the effect of vitamin d deficiency on VDR and ZO-1 in the colon tissue during a citrobacter rodentium infection of wild type and CYP27B1KO mice

Open Access
Author:
Mcgill, Kelly J
Area of Honors:
Interdisciplinary in Biochemistry and Molecular Biology and Veterinary and Biomedical Sciences
Degree:
Bachelor of Science
Document Type:
Thesis
Thesis Supervisors:
  • Margherita Teresa Anna Cantorna, Thesis Supervisor
  • Sarah Ellen Ades, Honors Advisor
  • Scott Brian Selleck, Faculty Reader
  • Robert John Vansaun, Honors Advisor
Keywords:
  • vitamin D
  • citrobacter rodentium infection
  • inflammation
  • tight junction proteins
  • immune challenge
Abstract:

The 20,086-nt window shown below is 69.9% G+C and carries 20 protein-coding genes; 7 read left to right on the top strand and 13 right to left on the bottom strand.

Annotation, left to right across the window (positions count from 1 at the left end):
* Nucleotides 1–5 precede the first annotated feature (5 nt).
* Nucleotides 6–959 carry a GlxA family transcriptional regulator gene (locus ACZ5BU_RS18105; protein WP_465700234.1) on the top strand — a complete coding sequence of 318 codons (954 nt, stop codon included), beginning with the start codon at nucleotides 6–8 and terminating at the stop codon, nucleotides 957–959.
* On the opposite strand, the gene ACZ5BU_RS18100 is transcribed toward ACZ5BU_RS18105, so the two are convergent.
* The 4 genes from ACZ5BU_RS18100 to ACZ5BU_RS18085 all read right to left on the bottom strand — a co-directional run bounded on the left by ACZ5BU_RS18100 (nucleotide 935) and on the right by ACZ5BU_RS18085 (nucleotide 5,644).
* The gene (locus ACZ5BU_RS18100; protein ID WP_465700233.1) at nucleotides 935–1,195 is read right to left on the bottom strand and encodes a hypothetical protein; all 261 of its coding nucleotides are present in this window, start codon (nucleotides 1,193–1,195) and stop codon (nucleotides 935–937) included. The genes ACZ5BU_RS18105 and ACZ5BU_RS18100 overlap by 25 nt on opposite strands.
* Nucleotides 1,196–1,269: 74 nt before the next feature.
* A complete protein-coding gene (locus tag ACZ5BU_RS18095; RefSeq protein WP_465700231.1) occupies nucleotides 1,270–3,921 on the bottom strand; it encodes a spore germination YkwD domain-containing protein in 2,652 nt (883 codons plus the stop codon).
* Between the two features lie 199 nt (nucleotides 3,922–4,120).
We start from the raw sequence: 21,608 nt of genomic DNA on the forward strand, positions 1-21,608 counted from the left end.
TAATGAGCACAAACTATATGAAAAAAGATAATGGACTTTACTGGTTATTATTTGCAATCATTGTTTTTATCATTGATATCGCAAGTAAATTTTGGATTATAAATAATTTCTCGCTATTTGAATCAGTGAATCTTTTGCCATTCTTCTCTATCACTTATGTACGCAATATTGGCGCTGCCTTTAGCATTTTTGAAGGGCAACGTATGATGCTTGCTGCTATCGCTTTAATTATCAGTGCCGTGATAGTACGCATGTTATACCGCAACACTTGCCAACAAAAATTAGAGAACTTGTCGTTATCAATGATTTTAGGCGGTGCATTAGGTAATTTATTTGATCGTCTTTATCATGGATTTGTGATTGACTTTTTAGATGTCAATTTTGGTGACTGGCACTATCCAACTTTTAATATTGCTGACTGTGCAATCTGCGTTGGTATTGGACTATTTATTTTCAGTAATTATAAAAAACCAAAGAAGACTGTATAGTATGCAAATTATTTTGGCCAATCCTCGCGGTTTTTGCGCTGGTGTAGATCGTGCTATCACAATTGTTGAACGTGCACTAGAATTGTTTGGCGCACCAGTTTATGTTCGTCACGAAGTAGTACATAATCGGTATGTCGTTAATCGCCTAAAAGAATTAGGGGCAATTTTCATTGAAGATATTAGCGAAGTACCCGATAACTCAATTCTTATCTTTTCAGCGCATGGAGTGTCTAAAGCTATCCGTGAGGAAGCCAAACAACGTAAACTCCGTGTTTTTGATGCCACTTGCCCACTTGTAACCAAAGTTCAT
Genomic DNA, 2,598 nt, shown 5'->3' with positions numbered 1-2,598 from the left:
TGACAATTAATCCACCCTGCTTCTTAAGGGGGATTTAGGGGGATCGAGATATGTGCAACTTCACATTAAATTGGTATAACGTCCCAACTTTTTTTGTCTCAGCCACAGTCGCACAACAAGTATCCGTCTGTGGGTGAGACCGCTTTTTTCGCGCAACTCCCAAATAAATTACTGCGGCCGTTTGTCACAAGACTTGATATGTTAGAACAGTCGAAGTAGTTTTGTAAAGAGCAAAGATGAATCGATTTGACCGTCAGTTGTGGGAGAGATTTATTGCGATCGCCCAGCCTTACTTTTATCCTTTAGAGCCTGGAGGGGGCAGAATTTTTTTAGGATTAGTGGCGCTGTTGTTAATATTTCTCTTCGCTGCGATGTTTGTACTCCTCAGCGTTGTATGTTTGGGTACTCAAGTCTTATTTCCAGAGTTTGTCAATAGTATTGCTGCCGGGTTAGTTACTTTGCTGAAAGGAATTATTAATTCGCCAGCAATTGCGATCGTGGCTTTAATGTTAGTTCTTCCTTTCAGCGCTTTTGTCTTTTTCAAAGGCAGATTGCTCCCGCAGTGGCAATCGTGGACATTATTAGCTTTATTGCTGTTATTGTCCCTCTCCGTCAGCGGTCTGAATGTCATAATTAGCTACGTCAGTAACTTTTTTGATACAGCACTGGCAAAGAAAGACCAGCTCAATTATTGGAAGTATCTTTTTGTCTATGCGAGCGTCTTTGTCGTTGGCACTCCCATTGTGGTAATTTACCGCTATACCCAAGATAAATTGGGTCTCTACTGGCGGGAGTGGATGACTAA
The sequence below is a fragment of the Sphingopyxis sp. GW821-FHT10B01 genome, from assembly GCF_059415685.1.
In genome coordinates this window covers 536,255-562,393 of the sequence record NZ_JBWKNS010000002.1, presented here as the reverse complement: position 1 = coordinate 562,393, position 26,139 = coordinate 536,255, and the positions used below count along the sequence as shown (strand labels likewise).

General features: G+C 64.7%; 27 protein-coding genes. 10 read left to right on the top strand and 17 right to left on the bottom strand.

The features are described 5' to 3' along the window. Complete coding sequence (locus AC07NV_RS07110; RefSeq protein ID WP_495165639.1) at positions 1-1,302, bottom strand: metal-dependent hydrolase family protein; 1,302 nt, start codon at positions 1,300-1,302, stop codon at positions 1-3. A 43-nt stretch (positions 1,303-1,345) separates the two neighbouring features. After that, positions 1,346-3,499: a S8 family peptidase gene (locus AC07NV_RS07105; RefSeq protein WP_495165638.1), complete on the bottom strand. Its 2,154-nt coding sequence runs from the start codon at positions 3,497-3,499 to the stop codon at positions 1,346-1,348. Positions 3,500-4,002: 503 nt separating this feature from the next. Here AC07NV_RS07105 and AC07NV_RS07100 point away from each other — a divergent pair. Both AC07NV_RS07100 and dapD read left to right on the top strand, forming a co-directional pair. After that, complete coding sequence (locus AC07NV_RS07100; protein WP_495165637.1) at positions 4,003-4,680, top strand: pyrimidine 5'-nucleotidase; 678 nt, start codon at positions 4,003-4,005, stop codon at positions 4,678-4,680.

Though traditionally and historically associated with bone metabolism and calcium absorption, recent developments in the field of immunology have demonstrated an important role for vitamin D with regard to immune function. The Cantorna laboratory has studied the interactions of vitamin D with the immune system in face of an immune challenge. They used a bacterial enteric infection and mice that were incapable of responding to vitamin D as an indirect way of assessing the potential role of vitamin D with regard to an immune challenge. The experiment determined that the vitamin D receptor knock out (VDR KO) mice had decreased Citrobacter rodentium fecal loads and a quicker recovery compared to wild-type (WT) mice. The VDR KO mice also had a stronger immune response; they had more interleukin-22 (IL-22)-producing innate lymphoid cells (ILCs) and increased expression of antibacterial peptides compared to the WT mice. The inability of the mice to respond to vitamin D without the vitamin D receptor (VDR) suggested that the down regulation of vitamin D may benefit the animal by enabling a stronger response to the immune challenge. Contradictorily, a different study examined vitamin D deficiency’s influence on infection-induced changes in intestinal epithelial barrier by challenging WT mice that were ether vitamin D sufficient or vitamin D-deficient with an enteric infection. The researchers determined that the vitamin D deficient mice infected with C. rodentium had increased epithelial barrier dysfunction. They concluded that vitamin D deficiency increased susceptibility by allowing for greater intestinal injuries. The aim of the experiment was to determine if the VDR and ZO-1 were down regulated in the colon tissue during an enteric infection in order to better understand how the mice responded to the immune challenge. The expected outcome was that the VDR and ZO-1 expression in the colon would be decreased compared to baseline levels in order to allow a stronger immune response in the face of an enteric infection. C. rodentium was used to infect three different mice groups in the experiment: vitamin D sufficient wild type C75BL/6; vitamin D deficient wild type C57BL/6 mice; and vitamin D deficient cytochrome 27B1 (CYPKO) mice. The distal colon tissue was harvested at the peak day of infection (day 14) and carried out RNA extraction using TRIzol RNA protocol, a reverse transcription reaction, and quantitative PCR to measure the VDR RNA and ZO-1 RNA levels. The three groups were compared with a two-way ANOVA statistical analysis with a p<0.05 as significant. The VDR expression at peak infection or day 14 was down regulated significantly compared to baseline day 0 expression levels in all three groups with a p value <0.001. There was no statistical difference (P>0.05) in down regulation between the vitamin D deficient or vitamin D sufficient mice or between the WT or cyp27B1 KO mice. In addition the VDR colonic expression, the normalized ZO-1 colonic expression level changed significantly between the WT D- and CYPKO D- mice on day 14 with a p-value <0.05. The vitamin D status of the mouse did not have statistical significance between day 0 and day 14. The type of mouse, WT or CYPKO, had a p-value less than 0.05 when the day 0 and day 14 normalized ZO-1 colonic expression. This down regulation may have occurred in order to promote the production of antimicrobial peptides or a stronger Th1 cell response. A kinetic study of this down regulation will take place to determine if it occurs earlier on in the infection, gradually throughout or closer to peak day of infection.